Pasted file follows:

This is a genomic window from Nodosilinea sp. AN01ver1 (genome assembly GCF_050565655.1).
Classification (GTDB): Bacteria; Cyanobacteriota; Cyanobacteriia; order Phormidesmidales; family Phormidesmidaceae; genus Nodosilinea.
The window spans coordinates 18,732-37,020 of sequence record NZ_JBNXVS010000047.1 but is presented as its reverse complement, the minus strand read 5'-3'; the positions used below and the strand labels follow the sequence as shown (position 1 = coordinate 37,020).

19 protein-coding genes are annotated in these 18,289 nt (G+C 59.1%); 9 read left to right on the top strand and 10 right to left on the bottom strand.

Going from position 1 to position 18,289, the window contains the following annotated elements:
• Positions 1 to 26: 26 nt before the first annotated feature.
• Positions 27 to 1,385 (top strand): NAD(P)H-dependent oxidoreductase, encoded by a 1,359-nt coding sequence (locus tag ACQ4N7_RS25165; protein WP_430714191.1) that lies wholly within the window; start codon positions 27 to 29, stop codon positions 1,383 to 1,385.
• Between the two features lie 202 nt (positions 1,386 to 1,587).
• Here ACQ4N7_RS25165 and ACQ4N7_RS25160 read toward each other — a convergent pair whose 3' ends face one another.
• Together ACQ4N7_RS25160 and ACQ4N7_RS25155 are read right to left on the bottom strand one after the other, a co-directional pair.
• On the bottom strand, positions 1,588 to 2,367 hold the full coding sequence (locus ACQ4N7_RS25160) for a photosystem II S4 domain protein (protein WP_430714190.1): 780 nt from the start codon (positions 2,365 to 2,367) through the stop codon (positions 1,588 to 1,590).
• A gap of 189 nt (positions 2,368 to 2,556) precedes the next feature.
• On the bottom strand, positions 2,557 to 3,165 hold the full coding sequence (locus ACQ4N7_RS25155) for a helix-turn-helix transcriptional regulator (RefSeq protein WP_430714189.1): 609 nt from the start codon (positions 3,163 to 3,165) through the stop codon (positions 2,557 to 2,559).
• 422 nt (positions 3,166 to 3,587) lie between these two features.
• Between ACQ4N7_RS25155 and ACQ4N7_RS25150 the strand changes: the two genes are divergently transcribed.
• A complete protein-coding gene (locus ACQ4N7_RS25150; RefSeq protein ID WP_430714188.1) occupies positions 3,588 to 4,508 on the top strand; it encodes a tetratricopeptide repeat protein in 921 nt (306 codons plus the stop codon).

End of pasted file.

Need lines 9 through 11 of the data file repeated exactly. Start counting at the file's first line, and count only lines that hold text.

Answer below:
• Here ACQ4N7_RS25165 and ACQ4N7_RS25160 read toward each other — a convergent pair whose 3' ends face one another.
• Together ACQ4N7_RS25160 and ACQ4N7_RS25155 are read right to left on the bottom strand one after the other, a co-directional pair.
• On the bottom strand, positions 1,588 to 2,367 hold the full coding sequence (locus ACQ4N7_RS25160) for a photosystem II S4 domain protein (protein WP_430714190.1): 780 nt from the start codon (positions 2,365 to 2,367) through the stop codon (positions 1,588 to 1,590).